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Washington v. Washington State Commercial Passenger Fishing Vessel Ass'n

Citation: 9 ELR 20517
No. Nos. 77-983 et al., 443 U.S. 658/(U.S., 04/24/1979) Vacated

On review of several consolidated cases, the Supreme Court rules that pursuant to treaties entered into between Pacific Northwest Indian tribes and the United States in the 1850s, tribal fishers in the region are entitled to take roughly one-half of the annual fish harvests. Part of the consideration to which the tribes are entitled under the treaties is the right to take fish "in common with the citizens of the Territory." Construing this language in a manner most likely to reflect the understanding of the tribal signatories, and resolving any ambiguity in favor of the Indians, the Court concludes that the intent was not to give tribal fishers an equal opportunity to try to take fish but rather to give them an apportionment of the harvest equal to that of non-tribal fishers, subject to reduction if the tribal needs may be satisfied by a lesser amount. The Court reverses the district court ruling that the shares of the parties are to be calculated without regard to the fish taken by the Indians on reservation grounds and, for similar reasons, upholds the ruling that the non-tribal allocation is to be reduced by the extent to which a portion of the harvest is collected outside the state's waters, e.g., by ocean-going ships. In addition, the Court rejects the claim advanced by the state and the non-tribal fishers that an agreement between the United States and Canada allocating the harvest of certain fish species inhabiting the Fraser River operated to extinguish the Indians' treaty rights. On the contrary, the Indians retain their right to one-half of the American allocation, notwithstanding any conflicting state law. Finally, the Court upholds the rulings and actions of the district court in enforcing its orders to protect the fishing rights of the tribes. The trial court possesses injunctive power sufficient to restrain fishing by non-tribal fishers even though they may not have been parties to the original litigation. That court also has the power to compel the state resource agencies to enforce its orders, despite the fact that such enforcement actions may not be explicitly authorized by state law. Where the state agencies refused to act, it was within the district court's power to assume federal control over the fisheries.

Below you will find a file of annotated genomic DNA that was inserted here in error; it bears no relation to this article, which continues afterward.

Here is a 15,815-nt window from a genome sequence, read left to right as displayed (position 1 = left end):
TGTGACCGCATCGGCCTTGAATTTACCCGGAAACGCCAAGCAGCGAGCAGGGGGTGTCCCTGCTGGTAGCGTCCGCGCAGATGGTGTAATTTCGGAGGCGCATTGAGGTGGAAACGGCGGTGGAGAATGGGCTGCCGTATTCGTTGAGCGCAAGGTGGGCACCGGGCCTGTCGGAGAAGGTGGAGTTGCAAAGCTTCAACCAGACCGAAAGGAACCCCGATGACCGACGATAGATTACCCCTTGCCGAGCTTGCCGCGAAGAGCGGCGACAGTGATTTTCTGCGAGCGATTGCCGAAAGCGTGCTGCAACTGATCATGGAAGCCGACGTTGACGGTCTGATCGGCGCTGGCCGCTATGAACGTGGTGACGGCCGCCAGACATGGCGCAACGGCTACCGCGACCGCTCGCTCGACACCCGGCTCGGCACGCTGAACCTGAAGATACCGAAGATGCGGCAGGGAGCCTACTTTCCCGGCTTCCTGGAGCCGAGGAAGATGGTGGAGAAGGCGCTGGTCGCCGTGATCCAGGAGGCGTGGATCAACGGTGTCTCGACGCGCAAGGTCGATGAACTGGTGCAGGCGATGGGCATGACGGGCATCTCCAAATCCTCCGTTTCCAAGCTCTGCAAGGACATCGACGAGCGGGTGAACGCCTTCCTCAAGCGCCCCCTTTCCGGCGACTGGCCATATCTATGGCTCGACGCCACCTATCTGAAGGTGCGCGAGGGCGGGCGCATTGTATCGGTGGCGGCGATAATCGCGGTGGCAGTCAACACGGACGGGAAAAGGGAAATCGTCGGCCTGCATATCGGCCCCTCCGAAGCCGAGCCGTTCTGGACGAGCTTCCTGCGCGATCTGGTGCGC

Three dissenters would read the treaties as conferring upon the Indians only the right to attempt to take fish in common with non-treaty fishers and not an apportionment of the annual harvest.

Counsel for the State of Washington
Slade Gorton, Attorney General
Temple of Justice, Olympia WA 98504
(206) 753-2550

Counsel for Commercial Fishermen
John P. World
2844 Bank of California Center, Seattle WA 98154
(206) 624-6993

Charles E. Yates
Moriarty, Long, Mikkelborg & Broz
3300 Seattle First Nat'l Bank Bldg., 1001 Fourth Ave., Seattle WA 98154
(206) 623-5890

Richard W. Pierson
Thom, Navoni, Hoff, Pierson & Ryder
3737 Bank of California Center, Seattle WA 98154
(206) 623-8433

Counsel for the United States
Wade H. McCree, Solicitor General
Department of Justice, Washington DC 20530
(202) 633-2201